• Dan Perry September 12, 2013

      Thanks Ron. I also have a $75 minimum to come out and make sure to let my customers know to have a list of things to get done so they always get a good value.

  • Dean September 13, 2013

    Really good stuff Big D. Thanks for taking the time to share it all !
    I’m only about 4 months into it from launching the business and fortunately have done
    mostly smaller jobs so i haven’t had to eat much of my mistakes in flat rate
    estimates.
    The hourly rate jobs (T & M) if you can get them are a no lose way to go for newbees and the customer gets a fair shake too.
    Estimating the time to do a job seems to be my weak point and i’m pretty efficient on the job.
    So far all my customers are very happy with the work and deal they got and i have learned this from follow up calls usually a couple weeks later.

    No super customers yet but they will come in time.

    • Dan Perry September 13, 2013

      I like that you are charging T&M as a beginner. I wish I would have realized how badly I would mess up my quotes when I first started. Could have saved a lot of cash! Charging hourly is a great way to gain experience while still making good money.

  • Ken September 13, 2013

    D,
    Just found your website and gotta say love it! As a small business owner in the handyman service industry for the past 12 years i can tell you the one thing that will make a huge difference in your co and everyone who does this for i living. Always (ALWAYS) call your customers back. a return phone call will make a huge difference with a customer even if it’s for a job that you don’t provided a service for.

    • Dan Perry September 13, 2013

      Totally agree, thanks for the tip, Ken!

  • Gavin September 17, 2013

    Hi Big D

    I’ve just found your website and have to say I’m impressed that you have the time to do all your handyman work, the admin and write a blog. I have been running my handyman business in London for almost a year now and find it really difficult to get everything done in a day.

    One question I haven’t yet found the answer to is – do you use a van? I really need to get one, not only to stop using the family car for jobs, but also to store some of the equipment which is now taking up space in my small flat. Do you have one and do you find that it helps with the brand awareness having it all logoed up?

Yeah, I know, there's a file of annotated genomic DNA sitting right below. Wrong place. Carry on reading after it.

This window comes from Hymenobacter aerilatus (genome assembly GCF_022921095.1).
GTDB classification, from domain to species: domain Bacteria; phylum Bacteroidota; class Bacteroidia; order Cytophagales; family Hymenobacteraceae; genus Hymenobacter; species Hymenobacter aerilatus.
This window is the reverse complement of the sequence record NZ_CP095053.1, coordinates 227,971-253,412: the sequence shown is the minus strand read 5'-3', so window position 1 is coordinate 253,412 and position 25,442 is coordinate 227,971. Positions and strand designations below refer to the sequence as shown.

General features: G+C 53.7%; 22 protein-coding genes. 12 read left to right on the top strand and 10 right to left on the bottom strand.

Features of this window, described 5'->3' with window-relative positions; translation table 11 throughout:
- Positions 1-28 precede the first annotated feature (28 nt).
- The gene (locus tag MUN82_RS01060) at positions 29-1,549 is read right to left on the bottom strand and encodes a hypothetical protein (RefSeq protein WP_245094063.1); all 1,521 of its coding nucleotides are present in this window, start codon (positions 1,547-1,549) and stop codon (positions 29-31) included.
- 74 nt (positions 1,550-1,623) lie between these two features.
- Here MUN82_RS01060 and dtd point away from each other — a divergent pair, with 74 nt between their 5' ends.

Thanks

    Hubby2hire Handyman

    • Dan Perry September 17, 2013

      Gavin,

      It’s definitely not easy to balance between the blog and my handyman business. I have to be very critical about which customers I work with and which jobs I take.

      No, I don’t use a van. My work truck is a 2006 Nissan Titan King cab with a toolbox in the bed. It works out well for me and the graphics that I put on it get a lot of great feedback.

      Thanks for commenting, keep in touch!

  • David September 23, 2013

    Hey Big D, just wanted to drop you a line and say THANKS for your amazing blog. We launched two businesses in the past month that I would consider low-tech in today’s high-tech world. Since then I’ve been looking for less than high-tech companies to partner with and give many, many more people a chance to explore entrepreneurship on their own terms. This site is EXACTLY what I was looking for and you do a great job with what you’re doing. If you get a chance, check out our first blog post at startupssimplified.com. I’d love to do something with you in the future to help both of our ventures.

    • Dan Perry September 24, 2013

      Your welcome, David! Thanks for the comment and keep in touch.

Speak Your Mind